PRAWO ODMOWY PRZEKAZANIA INFORMACJI SŁUŻĄCEJ WYKRYCIU NARUSZENIA REGUŁ KONKURENCJI W ORZECZNICTWIE EUROPEJSKIEGO TRYBUNAŁU SPRAWIEDLIWOŚCI
Wydział Prawa i Administracji UAM
PRIVILEGE AGAINST SELF-INCRIMINATION WITH RESPECT TO THE EC COMPETITION LAW IN THE JURISPRUDENCE OF THE EUROPEAN COURT OF JUSTICE
The privilege in question has been developed by the Community Courts and it is also known as the “Orkem principle”. It aims to support the undertakings’ right of defence and it amounts to the right of an undertaking not to be compelled by the European Commission to admit involvement in an infringement of the Community competition rules. However, it does not mean that an undertaking has an absolute right to remain silent. The privilege is restricted as undertakings are obliged to answer purely factual questions and to comply with requests for the production documents already in existence. The scope of this privilege is criticised by some scholars. The arguments supporting the criticisms relate to the fact that the present approach does not take into account subsequent developments in the jurisprudence of the European Court of Human Rights. The critics argue that absolute privilege against self-incrimination emanating from the ECtHR’s case law (which is also applicable to undertakings) should be applied to Commission’s competition proceedings as well because these proceedings have been characterised as having a criminal law character leading directly to the imposition of a quasi-criminal sanction(s). Although the Community Courts do attach great value to the case law of the ECtHR and respect the fundamental rights as guaranteed by the Convention on Human Rights, they have so far denied such an extension. Community Courts have taken the view that even taking into account the ECtHR’s jurisprudence, the scope of the privilege should not be widened as competition proceedings which, being administrative in nature, are addressed to economic undertakings and not to natural persons. The existence of the privilege in question in the Polish antimonopoly law should be carefully considered because the provisions of the Convention setting out the rights to a fair trial are directly effective with respect to Poland, and the investigatory tools of the Polish Competition Authority are almost the same as those of the Commission. Therefore, there are reasonable grounds to claim that at least restricted privilege against self-incrimination should be applicable in the antimonopoly proceedings carried out by the Polish Competition Authority.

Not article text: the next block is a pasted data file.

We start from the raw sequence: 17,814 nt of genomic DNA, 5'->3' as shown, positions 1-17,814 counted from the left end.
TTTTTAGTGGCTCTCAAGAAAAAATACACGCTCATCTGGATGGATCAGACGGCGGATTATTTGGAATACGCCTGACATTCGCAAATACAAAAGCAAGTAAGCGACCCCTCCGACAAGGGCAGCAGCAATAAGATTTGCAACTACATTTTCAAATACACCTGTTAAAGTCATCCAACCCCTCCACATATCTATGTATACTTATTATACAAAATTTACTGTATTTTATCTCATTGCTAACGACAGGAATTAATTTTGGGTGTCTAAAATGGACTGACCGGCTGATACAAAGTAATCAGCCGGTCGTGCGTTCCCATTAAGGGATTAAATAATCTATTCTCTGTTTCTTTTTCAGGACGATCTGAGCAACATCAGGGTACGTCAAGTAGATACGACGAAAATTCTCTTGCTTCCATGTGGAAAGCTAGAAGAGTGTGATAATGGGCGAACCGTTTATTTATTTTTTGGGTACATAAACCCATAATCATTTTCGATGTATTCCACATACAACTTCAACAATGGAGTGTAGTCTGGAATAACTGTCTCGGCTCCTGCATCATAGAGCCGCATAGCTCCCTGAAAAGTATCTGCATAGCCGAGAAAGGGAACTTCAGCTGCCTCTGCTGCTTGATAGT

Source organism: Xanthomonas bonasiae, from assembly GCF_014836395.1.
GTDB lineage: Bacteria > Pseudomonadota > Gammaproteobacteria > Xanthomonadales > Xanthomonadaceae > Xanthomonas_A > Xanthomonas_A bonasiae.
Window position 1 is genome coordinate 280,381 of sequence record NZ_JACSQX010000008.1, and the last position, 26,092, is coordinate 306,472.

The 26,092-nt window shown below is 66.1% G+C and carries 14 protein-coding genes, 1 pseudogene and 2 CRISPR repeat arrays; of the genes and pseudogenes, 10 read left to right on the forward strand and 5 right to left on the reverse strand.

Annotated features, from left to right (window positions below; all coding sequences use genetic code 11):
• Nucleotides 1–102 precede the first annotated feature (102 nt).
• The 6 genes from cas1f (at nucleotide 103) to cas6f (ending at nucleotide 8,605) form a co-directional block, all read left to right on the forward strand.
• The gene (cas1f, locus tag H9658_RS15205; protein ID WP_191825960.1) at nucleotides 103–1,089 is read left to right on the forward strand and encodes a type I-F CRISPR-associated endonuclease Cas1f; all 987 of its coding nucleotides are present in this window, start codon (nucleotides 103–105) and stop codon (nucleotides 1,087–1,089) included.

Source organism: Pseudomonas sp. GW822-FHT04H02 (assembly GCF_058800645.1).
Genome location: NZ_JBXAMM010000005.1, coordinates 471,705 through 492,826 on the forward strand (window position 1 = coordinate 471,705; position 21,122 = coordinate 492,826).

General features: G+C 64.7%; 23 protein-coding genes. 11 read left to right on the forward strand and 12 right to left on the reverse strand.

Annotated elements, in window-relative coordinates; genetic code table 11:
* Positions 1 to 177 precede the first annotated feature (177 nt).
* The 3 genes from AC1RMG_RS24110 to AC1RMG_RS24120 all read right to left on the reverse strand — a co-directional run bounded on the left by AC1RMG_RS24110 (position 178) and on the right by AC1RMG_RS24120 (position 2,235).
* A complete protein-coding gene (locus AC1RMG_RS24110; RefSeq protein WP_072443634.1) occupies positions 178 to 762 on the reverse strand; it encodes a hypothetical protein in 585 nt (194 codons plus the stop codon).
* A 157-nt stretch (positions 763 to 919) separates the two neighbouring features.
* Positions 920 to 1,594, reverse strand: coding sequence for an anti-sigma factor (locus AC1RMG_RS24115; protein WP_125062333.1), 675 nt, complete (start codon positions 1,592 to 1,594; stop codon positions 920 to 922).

Ruch Prawniczy, Ekonomiczny i Socjologiczny 71, 2009, z. 3, s. 31-48